Court Reporting:
What to expect

How court reporting works, what can and can't be published, what to expect if you are approached by a journalist and contacts for concerns.

Information summary

This guidance is for people who have appeared in court including witnesses, people accused of a crime or the family of someone accused of a crime. It gives information about what to expect when the press is interested in reporting court proceedings and how we can help.

The main points:

  • Journalists are allowed to go to court and report anything which is said or given as evidence in court.
  • Journalists are generally allowed to print certain information about people who go to court or give evidence, including their address and a photo of them.
  • Journalists must follow the rules set by the Editors’ Code of Practice.
  • Journalists are allowed to choose what information they want to report, and do not have to report everything which has been said in court
  • Members of the public who are concerned about press coverage or the behaviour of a journalist should contact us for advice on 0300 123 2220 or through our website.

Why newspapers report court cases and what to expect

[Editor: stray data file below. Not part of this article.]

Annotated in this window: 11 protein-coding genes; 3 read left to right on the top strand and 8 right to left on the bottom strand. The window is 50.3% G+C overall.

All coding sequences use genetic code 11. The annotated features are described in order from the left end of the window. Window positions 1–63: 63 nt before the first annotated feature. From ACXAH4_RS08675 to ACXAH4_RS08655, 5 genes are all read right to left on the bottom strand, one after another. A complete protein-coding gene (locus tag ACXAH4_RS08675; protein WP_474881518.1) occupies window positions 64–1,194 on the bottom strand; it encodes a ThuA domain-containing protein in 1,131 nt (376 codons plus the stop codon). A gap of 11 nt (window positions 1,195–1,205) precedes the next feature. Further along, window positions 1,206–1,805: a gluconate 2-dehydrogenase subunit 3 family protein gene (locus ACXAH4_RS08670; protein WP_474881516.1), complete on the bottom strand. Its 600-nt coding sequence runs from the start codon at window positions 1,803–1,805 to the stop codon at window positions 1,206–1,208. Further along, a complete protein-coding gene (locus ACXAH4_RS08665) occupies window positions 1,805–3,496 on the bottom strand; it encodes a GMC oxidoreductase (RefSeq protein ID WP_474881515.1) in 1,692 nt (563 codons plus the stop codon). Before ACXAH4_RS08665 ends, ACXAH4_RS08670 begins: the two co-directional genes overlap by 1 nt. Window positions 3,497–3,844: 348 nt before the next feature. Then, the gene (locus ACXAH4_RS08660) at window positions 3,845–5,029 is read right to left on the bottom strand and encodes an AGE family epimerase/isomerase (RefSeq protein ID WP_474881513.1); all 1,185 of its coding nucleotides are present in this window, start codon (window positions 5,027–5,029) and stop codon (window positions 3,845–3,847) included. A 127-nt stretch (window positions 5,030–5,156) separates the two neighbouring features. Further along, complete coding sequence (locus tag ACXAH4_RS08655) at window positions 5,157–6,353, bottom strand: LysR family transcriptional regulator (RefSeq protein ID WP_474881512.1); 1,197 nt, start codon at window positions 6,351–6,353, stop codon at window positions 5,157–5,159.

Newspapers routinely report what happens in court as part of making sure justice happens fairly. It is important that the public is told about what happens in court, so that they can see justice in action. This is commonly known as ‘open justice’.

What to expect

Journalists often go to court to report on the cases being heard. When they are in court, a reporter will take notes, recording the trial. Journalists use these notes to make sure that their reports are accurate. A newspaper can use these notes as evidence that they took care to make sure that their article was accurate.

Even if there is only one reporter in court, a story about the case may appear in many different newspapers, including national newspapers. This is because the reporter might work for an agency and may provide the story to several newspapers. In other cases, a newspaper might see the original story and also want to report the case.